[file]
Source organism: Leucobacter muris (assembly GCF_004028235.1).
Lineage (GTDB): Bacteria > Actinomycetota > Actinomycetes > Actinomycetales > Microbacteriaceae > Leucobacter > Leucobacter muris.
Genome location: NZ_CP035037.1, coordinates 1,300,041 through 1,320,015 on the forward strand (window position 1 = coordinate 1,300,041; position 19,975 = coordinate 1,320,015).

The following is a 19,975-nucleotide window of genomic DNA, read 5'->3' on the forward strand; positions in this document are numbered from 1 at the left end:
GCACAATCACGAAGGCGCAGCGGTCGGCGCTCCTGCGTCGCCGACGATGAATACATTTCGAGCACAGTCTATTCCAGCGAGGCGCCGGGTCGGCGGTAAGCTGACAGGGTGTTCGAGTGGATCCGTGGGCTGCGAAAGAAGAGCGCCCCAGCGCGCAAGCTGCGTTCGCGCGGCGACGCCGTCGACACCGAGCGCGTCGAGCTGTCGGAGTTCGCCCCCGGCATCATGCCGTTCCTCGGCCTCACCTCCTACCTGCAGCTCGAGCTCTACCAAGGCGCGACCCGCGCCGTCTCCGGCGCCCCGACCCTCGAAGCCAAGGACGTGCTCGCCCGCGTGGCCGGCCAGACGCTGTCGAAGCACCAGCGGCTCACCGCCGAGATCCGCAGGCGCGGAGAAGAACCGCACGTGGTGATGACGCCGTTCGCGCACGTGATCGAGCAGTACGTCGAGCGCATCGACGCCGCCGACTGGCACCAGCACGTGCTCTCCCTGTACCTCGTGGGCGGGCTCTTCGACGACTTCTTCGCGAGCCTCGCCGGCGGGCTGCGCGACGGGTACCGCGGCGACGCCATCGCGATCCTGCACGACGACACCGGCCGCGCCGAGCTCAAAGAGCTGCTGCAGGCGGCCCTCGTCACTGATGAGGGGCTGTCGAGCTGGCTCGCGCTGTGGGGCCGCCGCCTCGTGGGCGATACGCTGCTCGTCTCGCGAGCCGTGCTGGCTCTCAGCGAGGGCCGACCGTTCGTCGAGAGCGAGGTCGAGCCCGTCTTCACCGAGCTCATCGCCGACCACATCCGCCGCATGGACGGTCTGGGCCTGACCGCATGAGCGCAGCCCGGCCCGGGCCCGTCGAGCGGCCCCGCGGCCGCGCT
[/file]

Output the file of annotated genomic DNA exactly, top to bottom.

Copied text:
Source organism: Leucobacter muris (assembly GCF_004028235.1).
Lineage (GTDB): Bacteria > Actinomycetota > Actinomycetes > Actinomycetales > Microbacteriaceae > Leucobacter > Leucobacter muris.
Genome location: NZ_CP035037.1, coordinates 1,300,041 through 1,320,015 on the forward strand (window position 1 = coordinate 1,300,041; position 19,975 = coordinate 1,320,015).

The following is a 19,975-nucleotide window of genomic DNA, read 5'->3' on the forward strand; positions in this document are numbered from 1 at the left end:
GCACAATCACGAAGGCGCAGCGGTCGGCGCTCCTGCGTCGCCGACGATGAATACATTTCGAGCACAGTCTATTCCAGCGAGGCGCCGGGTCGGCGGTAAGCTGACAGGGTGTTCGAGTGGATCCGTGGGCTGCGAAAGAAGAGCGCCCCAGCGCGCAAGCTGCGTTCGCGCGGCGACGCCGTCGACACCGAGCGCGTCGAGCTGTCGGAGTTCGCCCCCGGCATCATGCCGTTCCTCGGCCTCACCTCCTACCTGCAGCTCGAGCTCTACCAAGGCGCGACCCGCGCCGTCTCCGGCGCCCCGACCCTCGAAGCCAAGGACGTGCTCGCCCGCGTGGCCGGCCAGACGCTGTCGAAGCACCAGCGGCTCACCGCCGAGATCCGCAGGCGCGGAGAAGAACCGCACGTGGTGATGACGCCGTTCGCGCACGTGATCGAGCAGTACGTCGAGCGCATCGACGCCGCCGACTGGCACCAGCACGTGCTCTCCCTGTACCTCGTGGGCGGGCTCTTCGACGACTTCTTCGCGAGCCTCGCCGGCGGGCTGCGCGACGGGTACCGCGGCGACGCCATCGCGATCCTGCACGACGACACCGGCCGCGCCGAGCTCAAAGAGCTGCTGCAGGCGGCCCTCGTCACTGATGAGGGGCTGTCGAGCTGGCTCGCGCTGTGGGGCCGCCGCCTCGTGGGCGATACGCTGCTCGTCTCGCGAGCCGTGCTGGCTCTCAGCGAGGGCCGACCGTTCGTCGAGAGCGAGGTCGAGCCCGTCTTCACCGAGCTCATCGCCGACCACATCCGCCGCATGGACGGTCTGGGCCTGACCGCATGAGCGCAGCCCGGCCCGGGCCCGTCGAGCGGCCCCGCGGCCGCGCT